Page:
Our Today’s Toolbox Talks Topic Is Ladder Safety.
- Ladders should be visually inspected prior to their use. The user is responsible for the inspection. Ensure that safety feet are in place and that there are no rungs lost or loose, and no damages that could cause personal injury. Use a ladder that has a safety feet.
- Choose the right length ladder. It should be long enough so that you can work standing not above the 4th rung from top. You should not stand on a ladder with your knees extending above the top rung and never use the top rung. Do not over reach from a ladder. If your buckle reaches past the uprights, you’ve gone too far. Move the ladder.
- Defective ladders must be immediately removed from service and promptly tagged not to use.
- Stepladders are positioned on firm and level surface when used.
- Straight and extension ladders are held by a second person during the initial ascend until top of the ladder is firmly secured for subsequent climbs. Make sure nobody bumps into it.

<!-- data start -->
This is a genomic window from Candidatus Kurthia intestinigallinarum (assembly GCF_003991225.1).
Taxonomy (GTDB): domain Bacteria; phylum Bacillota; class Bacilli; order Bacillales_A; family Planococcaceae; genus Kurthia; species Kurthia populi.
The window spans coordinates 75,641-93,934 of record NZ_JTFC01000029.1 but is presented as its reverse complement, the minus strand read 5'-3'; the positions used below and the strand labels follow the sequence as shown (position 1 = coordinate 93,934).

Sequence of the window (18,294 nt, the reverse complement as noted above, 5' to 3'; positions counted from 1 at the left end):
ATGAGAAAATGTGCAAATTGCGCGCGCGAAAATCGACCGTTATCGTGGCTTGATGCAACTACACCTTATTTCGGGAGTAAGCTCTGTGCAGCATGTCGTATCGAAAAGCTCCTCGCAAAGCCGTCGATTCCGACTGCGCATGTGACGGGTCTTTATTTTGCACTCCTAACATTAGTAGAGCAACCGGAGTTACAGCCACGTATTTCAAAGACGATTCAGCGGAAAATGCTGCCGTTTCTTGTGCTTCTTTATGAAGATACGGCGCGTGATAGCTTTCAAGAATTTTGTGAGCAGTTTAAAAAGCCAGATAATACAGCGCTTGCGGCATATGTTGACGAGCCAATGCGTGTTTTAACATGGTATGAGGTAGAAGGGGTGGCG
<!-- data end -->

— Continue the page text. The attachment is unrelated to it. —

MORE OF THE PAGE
- Keep both hands free of tools and other items as you need both hands to climb. Wear a tool belt or pull materials to you after reach the top. Face the ladder while ascending or descending.
- Ladders are placed to allow a minimum 1:4 ratio between horizontal and vertical. It should be placed one rung length out from the wall for every 4 rungs where the ladder touches the wall.
- Make sure that ladder is supported on a firm and strong structure, and not on any pipes or conduits. The uprights of a ladder should be vertical. Shore up if the ground is uneven.
In an incident:
a worker placed a ladder leaning against a conduit. While climbing up, the conduit broke & He lost balance and fell down and got injured. Subsequently, a chain of events occurred. The wires inside the conduit were damaged, causing a short circuit. UPS power to the unit was lost. Unit tripped causing production loss and process upsets.